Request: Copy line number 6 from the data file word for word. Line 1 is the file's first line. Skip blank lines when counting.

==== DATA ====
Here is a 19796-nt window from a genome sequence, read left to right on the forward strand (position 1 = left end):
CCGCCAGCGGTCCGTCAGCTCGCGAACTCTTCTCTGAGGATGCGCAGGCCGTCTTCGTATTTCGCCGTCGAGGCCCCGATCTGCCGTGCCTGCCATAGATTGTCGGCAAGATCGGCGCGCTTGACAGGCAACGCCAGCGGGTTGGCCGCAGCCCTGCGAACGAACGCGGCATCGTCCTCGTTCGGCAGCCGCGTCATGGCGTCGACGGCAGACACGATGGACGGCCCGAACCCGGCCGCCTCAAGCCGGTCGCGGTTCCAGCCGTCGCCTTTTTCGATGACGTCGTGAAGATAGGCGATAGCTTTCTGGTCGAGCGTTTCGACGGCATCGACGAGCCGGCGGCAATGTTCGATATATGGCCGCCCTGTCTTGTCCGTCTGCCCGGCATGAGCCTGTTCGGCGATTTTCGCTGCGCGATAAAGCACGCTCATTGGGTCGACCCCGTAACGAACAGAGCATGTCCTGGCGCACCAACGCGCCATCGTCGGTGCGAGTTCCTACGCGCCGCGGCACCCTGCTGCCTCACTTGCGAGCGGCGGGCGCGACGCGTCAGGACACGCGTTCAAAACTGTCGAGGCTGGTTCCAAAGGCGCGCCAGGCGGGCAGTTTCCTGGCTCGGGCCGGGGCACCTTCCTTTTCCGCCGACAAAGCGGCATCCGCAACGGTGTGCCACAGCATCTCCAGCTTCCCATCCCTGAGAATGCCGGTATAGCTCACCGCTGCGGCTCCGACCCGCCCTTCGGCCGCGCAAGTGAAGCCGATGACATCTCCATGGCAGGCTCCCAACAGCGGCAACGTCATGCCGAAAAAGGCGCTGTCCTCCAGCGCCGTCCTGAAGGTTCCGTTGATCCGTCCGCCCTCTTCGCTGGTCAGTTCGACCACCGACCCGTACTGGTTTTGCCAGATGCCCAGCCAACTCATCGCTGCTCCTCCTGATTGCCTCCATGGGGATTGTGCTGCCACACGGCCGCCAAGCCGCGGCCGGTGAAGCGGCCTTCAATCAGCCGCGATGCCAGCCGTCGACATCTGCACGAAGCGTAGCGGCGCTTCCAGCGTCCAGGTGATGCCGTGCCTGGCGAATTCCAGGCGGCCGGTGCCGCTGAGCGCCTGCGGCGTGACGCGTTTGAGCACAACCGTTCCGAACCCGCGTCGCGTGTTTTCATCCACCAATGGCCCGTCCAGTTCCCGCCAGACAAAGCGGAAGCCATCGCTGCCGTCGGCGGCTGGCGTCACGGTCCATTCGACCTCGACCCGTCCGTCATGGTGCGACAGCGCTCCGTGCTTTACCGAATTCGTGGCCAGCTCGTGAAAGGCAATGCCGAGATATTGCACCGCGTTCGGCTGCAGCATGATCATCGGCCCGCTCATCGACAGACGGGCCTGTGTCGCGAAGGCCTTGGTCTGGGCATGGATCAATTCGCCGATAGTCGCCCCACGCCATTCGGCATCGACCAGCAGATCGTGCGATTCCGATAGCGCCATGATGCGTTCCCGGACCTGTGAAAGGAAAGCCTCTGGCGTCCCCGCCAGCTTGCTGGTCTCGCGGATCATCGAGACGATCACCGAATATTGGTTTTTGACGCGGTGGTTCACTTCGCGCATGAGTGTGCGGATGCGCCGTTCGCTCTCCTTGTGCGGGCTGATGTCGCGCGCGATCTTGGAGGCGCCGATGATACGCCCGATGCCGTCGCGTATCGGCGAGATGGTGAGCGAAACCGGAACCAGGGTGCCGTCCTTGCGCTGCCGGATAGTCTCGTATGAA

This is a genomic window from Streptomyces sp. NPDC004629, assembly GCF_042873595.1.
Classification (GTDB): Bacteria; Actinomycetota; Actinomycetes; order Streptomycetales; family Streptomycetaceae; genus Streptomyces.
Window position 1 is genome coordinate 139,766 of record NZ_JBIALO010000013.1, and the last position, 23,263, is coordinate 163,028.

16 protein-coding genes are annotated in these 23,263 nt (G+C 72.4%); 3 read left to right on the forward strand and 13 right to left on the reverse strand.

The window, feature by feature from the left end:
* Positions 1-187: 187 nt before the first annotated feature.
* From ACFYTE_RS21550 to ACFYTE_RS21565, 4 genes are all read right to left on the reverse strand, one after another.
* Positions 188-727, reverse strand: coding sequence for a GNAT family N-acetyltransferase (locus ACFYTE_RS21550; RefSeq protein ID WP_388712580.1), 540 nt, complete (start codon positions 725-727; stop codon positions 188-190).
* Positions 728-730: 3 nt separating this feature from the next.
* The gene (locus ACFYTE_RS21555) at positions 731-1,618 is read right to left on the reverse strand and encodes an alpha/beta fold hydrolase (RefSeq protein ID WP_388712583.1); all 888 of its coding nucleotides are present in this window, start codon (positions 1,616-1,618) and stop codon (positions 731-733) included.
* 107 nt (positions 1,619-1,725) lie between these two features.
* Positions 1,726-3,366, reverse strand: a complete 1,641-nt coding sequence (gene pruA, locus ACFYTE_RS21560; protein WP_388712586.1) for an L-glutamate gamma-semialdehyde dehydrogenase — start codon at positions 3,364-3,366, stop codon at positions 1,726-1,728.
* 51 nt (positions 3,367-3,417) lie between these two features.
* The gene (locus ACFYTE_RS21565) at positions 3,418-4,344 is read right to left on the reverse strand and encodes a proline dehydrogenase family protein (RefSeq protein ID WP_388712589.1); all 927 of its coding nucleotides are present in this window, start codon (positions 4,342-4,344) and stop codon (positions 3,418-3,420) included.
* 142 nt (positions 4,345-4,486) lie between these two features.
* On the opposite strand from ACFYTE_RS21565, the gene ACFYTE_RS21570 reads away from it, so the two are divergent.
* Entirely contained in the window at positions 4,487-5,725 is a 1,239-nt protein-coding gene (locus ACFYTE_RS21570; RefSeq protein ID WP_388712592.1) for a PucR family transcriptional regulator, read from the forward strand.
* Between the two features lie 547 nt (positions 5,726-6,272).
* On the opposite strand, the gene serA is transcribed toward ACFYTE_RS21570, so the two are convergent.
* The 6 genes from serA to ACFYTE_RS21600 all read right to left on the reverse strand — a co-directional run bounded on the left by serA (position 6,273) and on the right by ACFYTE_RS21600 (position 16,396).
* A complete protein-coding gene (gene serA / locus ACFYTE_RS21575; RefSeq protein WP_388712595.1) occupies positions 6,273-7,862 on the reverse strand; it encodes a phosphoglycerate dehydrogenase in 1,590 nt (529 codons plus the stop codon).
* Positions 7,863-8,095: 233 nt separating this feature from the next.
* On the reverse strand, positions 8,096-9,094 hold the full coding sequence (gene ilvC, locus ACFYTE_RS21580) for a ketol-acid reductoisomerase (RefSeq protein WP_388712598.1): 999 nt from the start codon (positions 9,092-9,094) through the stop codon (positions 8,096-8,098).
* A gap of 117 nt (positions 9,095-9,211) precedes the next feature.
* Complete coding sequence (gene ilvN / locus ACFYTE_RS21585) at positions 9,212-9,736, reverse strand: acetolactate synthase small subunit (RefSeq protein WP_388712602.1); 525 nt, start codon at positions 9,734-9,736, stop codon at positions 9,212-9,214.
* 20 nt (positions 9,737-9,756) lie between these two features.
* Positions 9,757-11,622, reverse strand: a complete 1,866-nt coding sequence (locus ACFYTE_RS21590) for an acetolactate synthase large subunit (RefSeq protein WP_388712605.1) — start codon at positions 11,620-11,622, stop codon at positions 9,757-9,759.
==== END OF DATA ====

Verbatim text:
16 protein-coding genes are annotated in these 23,263 nt (G+C 72.4%); 3 read left to right on the forward strand and 13 right to left on the reverse strand.